I am convinced, that if all men were to live as simply as I then did, theiving and robbery would be unknown. These take place only in communities where some have got more than is sufficient while others have not enough.

The fruits do not yield their true flavor to the purchaser of them, nor to him who raises them for the market. There is but one way to obtain it, yet few take that way. If you would know the flavor of huckleberries, ask the cowboy or the partridge. It is a vulgar error to suppose that you have tasted huckleberries who never plucked them. -
The Ponds

A lake is the landscape`s most beautiful and expressive feature. It is Earth`s eye; looking into which the beholder measures the depth of his own nature. The fluviatile trees next to the shore are the slender eyelashes which fringe it, and the wooded hills and cliffs around are the overhanging brows.

What I have observed of the pond is no less true in ethics. It is the law of average. Such a rule of the two diameters not only guides us towards the sun in the system and the heart in men, but draw lines through the length and breadth of the aggregate of a man`s particular daily behaviors and waves of life into his coves and inlets, and where they intersect will be the height or depth of his character. Perhaps we need only to know how his shores trend and his adjacent country or circumstances, to infer his depth and concealed bottom. -
The Pond in Winter

We should be blessed if we live in the present always, and took advantage of every accident that befell us, like the grass which confesses the influence of the slightest dew that falls on it; and did not spend our time in atoning for the neglect of pat opportunities, which we call doing our duty. -Spring

If one advances confidently in the direction of his dreams, and endevours to live the life which he has imagined, he will meet with a sucess unexpected in common hours. He will put some things behind, will pass an invisible boundary, new, universal, and more liberal laws will begin to establish themselves around and within him; or the old laws be expanded, and interpreted in his favor in a more liberal sense, and he will live with the license of a higher order of beings. In proportion as he simplifies his life, the laws of the universe will appear less complex and solitude will not be solitude, nor poverty poverty, nor weakness weakness. - Conclusion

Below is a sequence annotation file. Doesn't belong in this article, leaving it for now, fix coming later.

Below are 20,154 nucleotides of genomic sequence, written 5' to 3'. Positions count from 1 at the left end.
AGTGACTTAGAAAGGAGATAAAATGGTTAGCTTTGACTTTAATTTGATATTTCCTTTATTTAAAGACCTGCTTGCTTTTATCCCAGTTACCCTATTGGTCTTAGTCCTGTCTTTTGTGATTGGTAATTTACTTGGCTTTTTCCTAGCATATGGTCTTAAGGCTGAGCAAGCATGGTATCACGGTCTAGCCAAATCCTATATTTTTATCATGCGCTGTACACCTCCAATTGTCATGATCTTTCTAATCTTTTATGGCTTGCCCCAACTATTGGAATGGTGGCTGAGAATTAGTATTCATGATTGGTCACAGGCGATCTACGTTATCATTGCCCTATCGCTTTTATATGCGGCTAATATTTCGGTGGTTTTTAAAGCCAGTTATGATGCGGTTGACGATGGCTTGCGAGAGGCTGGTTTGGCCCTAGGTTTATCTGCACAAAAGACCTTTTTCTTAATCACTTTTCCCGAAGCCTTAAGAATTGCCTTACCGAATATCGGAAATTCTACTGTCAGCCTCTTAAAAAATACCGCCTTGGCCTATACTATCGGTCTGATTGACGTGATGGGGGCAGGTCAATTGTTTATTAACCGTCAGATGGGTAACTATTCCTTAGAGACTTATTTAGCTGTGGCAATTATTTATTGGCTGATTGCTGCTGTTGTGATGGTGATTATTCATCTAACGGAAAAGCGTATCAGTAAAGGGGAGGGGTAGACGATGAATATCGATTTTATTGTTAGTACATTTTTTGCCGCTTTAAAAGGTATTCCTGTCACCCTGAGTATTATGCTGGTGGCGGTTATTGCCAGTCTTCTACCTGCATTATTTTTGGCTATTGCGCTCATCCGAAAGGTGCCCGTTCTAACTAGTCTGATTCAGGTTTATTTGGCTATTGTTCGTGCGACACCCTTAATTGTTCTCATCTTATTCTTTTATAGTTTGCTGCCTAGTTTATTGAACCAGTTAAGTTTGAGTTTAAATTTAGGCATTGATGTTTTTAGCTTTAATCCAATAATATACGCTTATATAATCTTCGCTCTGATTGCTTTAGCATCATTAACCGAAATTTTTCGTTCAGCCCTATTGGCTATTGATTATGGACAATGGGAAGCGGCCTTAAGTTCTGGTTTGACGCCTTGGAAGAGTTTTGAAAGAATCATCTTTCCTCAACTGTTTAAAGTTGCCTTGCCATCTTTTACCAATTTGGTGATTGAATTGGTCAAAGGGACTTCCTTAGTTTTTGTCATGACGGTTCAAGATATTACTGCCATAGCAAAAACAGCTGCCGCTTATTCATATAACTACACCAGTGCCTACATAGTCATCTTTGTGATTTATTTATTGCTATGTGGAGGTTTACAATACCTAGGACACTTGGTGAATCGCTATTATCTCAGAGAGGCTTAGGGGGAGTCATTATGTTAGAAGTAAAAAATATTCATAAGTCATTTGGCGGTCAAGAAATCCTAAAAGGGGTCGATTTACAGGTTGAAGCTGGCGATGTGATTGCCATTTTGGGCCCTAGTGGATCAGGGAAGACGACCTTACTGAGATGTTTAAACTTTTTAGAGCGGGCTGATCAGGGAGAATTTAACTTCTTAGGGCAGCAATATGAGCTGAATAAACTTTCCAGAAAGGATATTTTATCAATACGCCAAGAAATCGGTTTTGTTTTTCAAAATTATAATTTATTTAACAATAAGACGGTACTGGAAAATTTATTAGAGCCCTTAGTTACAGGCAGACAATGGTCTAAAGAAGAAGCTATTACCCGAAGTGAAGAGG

If a man does not keep pace with his companions, perhaps it is because he hears a different drummer. Let him step to the music which he hears, however measured or far away.

However mean your life is, meet it and live it; do not shun it and call it hard names. It is not so bad as you are. It looks poorest when you are richest. The fault finder will find faults even in paradise. Love you life, poor as it is. You may perhaps have some pleaant, thrilling, glorious hours, even in a poor house. The setting sun is reflected from the windows of the almshouse as brightly as from the rich man`s abode; the snow melts before its door as early in the spring.

It is life near the bone where it is sweetest.

Rather than love, than money, than fame, give me truth.

Everyone has heard the story which has gone the rounds of New England, of a strong and beautiful bug which came out of the dry leaf of an old table of apple tree wood, which had stood in a farmer`s kitchen for sixty years, first in Connecticut and afterwards in Massechusetts - from an egg deposited in the living tree many years earlier still, as appeared by counting the annual layers beyond it; which was heard gnawing out for several weeks, hatched perchance by the heat of an urn. Who does not feel his faith in a ressurection and immortality strengthened by hearing this? Who knows what beautiful and winged life, whose egg has been buried for ages under many concentric layers of woodeness in the dead dry life of society, deposited first in the alburnum of the green and living tree, which has been gradually converted into the semblance of its well seasoned tomb - heard perchance gnawing out now for years by the astonished family of man, as they sat round the festive board - may unexpectedly come forth from amidst society`s most trivial and handselled furniture, to enjoy its perfect summer life at last! -